Effects of Auditor-Provided Tax Services on Book-Tax Differences and on Investors’ Mispricing of Book-Tax Differences
Advances in Accounting, Forthcoming
63 Pages Posted: 18 Nov 2019
Date Written: August 25, 2019
Over the last decade, the joint provision of audit and non-audit services has been criticized for compromising auditor independence and affecting audit quality. Since 2005, the SEC has enacted rules restricting the types of non-audit services audit firms can provide clients. While most non-audit services are prohibited, a range of tax services are still allowed. Therefore, if compromises can emerge from allowing non-audit services, permitting tax services could be problematic. This study investigates the effect of auditor-provided tax services (ATS) on firms’ levels of book-tax differences and on investors’ mispricing of book-tax differences. Using a propensity-score matched sample from 2000 to 2013, I find strong evidence that firms acquiring ATS exhibit a low level of temporary book-tax differences, which in turn mitigate investors’ levels of firms’ mispricing. These results do not support regulators’ claim that the provision of ATS compromises auditor independence. Instead, it suggests that purchasing ATS can improve overall accounting quality through knowledge spillover and thus help investors better price the value of firms.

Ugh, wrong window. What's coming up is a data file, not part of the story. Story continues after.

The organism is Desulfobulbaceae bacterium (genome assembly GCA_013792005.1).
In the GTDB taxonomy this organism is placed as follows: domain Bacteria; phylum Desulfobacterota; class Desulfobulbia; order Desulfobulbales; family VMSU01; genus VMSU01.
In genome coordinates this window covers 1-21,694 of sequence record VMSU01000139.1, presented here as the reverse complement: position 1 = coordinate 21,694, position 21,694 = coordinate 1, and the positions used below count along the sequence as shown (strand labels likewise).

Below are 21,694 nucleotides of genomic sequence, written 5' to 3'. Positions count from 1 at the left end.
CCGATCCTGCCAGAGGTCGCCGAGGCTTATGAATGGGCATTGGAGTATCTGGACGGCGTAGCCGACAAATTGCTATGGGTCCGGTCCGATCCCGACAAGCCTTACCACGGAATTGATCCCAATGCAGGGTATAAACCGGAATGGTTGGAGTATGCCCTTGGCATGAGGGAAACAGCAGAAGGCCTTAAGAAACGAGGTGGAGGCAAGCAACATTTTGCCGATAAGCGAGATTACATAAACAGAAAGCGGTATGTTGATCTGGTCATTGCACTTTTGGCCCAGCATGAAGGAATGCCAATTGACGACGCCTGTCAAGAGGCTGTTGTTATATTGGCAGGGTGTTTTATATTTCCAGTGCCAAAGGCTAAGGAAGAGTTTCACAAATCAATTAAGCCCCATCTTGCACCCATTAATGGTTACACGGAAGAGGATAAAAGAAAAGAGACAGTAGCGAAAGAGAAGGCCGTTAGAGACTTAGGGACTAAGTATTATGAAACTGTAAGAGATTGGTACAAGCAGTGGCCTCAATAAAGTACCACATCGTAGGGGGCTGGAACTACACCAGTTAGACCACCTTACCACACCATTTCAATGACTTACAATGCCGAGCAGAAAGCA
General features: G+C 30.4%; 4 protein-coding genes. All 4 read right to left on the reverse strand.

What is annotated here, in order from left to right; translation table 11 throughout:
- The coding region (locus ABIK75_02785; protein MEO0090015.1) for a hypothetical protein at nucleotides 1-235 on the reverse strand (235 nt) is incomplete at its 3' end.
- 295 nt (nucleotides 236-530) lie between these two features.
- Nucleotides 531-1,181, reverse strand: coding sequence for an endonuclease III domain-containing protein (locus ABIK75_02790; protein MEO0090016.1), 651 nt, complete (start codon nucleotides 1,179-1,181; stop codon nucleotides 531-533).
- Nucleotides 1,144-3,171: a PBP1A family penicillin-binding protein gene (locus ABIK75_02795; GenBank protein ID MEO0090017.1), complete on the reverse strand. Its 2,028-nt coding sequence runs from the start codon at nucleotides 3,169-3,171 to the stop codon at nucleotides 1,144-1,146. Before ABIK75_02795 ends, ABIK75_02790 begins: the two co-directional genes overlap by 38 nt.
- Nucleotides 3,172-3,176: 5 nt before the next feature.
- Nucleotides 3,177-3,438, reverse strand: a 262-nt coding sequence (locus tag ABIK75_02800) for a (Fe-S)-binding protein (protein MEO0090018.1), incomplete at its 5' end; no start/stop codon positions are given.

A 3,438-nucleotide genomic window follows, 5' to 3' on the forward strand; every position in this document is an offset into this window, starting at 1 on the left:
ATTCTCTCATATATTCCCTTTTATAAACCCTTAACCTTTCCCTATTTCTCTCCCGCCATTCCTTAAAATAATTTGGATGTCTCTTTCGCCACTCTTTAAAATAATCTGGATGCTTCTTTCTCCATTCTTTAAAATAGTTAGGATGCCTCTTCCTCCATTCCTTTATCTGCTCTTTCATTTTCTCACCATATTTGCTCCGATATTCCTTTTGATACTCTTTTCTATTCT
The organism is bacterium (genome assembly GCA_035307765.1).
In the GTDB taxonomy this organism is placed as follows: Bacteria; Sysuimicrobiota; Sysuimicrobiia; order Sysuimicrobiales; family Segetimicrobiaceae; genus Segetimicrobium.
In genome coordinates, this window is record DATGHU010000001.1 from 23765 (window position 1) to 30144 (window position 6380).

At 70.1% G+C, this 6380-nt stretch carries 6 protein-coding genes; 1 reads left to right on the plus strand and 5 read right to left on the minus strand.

Keywords: non-audit services; auditor-provided tax services; book-tax differences; limited attention; mispricing
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